“Violent” Play

(the following comes from my stock of old posts I kept from the yahoo group I used to run…)
One thing that needs to be addressed is the issue of media violence. I think normal good guy bad guy stuff is a vital part of childhood – but I also think that one has to put it into context. Just as we wouldn’t want our children doing good guy bad guy stuff role playing Cowboys and Indians in this rather more enlightened day, I think one does have to help children find healthy outlets for this kind of play. Nourishing stories such as fairy tales and legends from many cultures give a good set of roles for a child to work with.
However, though it might be fairly straightforward for us to ensure that our own children get the kinds of images and archetypes we feel is healthy for them, we can’t guarantee that that is the case for the children they play with. That’s when it gets tough. If other children are playing Grand Auto Theft as you say and bringing that to your children than I think it’s decision time – are these children you want your child to play with? It may be possible to ask their Moms to not let them "play" (and many people unfortunately think that video and game boys use is play) with those things when your child visits but that’s not going to stop the talk and excitement about it if that’s the hot game at the moment.  Then I think the only recourse you have is to firmly let your child know that you don’t approve of these things, that unfortunately, so-and-so has this game but that you feel it’s not for your family.
But I also think that this is delicate – you don’t want your own child to feel bad about being interested in these things – and from your post(that I am responding to)  it seems he is conflicted. Of course he is. And he needs to be able to work this out.  I would suggest that you make your feelings clear to him – but that you also make sure you say plenty of positive things about these other boys. I think you should completely ignore the comment about "killing" you – he no more means that then a furious 4 year old means it when she screams "I hate you". He is simply experimenting with something that is obviously important – look how upset his mother got!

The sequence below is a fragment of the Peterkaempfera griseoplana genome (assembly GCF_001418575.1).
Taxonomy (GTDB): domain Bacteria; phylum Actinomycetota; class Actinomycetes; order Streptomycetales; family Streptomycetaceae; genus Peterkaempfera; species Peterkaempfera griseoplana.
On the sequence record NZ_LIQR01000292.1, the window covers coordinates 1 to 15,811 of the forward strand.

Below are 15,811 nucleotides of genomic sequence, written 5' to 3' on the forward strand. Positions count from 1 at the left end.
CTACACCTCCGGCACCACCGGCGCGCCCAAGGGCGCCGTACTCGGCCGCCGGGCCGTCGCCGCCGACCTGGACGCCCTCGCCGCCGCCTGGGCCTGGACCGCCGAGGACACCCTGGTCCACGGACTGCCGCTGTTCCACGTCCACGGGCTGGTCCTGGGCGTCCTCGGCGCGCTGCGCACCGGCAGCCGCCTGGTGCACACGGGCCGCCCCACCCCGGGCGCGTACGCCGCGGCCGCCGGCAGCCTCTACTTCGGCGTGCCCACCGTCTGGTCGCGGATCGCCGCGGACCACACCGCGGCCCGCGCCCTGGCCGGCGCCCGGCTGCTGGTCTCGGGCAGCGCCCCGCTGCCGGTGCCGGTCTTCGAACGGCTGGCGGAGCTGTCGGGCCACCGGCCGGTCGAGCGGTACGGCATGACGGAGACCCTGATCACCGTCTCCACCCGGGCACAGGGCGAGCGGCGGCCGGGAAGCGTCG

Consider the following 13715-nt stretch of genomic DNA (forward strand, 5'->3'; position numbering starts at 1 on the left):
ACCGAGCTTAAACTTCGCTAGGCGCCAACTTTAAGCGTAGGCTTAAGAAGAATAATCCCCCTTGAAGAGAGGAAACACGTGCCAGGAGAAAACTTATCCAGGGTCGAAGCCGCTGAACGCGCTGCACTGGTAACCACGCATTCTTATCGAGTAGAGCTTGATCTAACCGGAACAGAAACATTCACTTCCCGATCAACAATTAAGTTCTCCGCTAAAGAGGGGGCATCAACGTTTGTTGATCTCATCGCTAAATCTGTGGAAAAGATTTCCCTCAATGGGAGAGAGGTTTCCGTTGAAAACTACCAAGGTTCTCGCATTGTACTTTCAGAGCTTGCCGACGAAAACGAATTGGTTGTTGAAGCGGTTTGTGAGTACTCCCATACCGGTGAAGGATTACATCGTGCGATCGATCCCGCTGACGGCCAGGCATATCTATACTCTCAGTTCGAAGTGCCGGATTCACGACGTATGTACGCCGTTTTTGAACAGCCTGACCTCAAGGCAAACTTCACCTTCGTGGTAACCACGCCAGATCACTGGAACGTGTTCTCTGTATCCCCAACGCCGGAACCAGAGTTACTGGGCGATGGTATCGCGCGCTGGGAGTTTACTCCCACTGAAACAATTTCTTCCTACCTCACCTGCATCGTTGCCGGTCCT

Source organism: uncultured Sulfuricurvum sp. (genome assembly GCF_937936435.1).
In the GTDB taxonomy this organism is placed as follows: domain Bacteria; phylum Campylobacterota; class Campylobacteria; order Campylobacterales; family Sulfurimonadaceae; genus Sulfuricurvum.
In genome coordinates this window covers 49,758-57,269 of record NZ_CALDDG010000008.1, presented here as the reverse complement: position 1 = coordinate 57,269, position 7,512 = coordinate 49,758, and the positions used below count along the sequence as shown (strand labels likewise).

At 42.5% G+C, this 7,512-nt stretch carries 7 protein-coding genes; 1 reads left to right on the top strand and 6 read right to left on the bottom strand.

A primary way of approaching things like this from a Waldorf perspective is to always, when possible, redeem. Redeem, metamorphose, transform. Find the good, turn things around. It can take effort – if your son is a leader in the group, then give him roles and skills to bring to his friends. Find some heroic stories like Hiawatha the Peacemaker in my Saints & Heroes book or of Lancelot or Robin Hood – maybe he can bring some of that play to his friends. And if he can’t because he’s embarrassed or too young then don’t worry – even if they seem to playing the most disgusting games you don’t know what’s going on in their heads, what their own internal dialogue is during this play. He might well be redeeming such things himself. And if you give plenty of story material that shows how this can be done – just as a matter of course, not telling him that this is what you’re doing – and if you don’t make him feel bad but make him feel supported in his search for what is good and true, then he’ll come through just fine. As a youth worker with 20+ years experience working with all kinds of children – most from very rough non Waldorf backgrounds who didn’t just have violence on their tv’s but in their own lives – I can tell you that it can be ok. Trust your son, trust your powerful ability to love and see your role as redeemer. Consciously take in those media images – and in your prayer or meditation, transform them.

Posted on March 16, 2007 in Play

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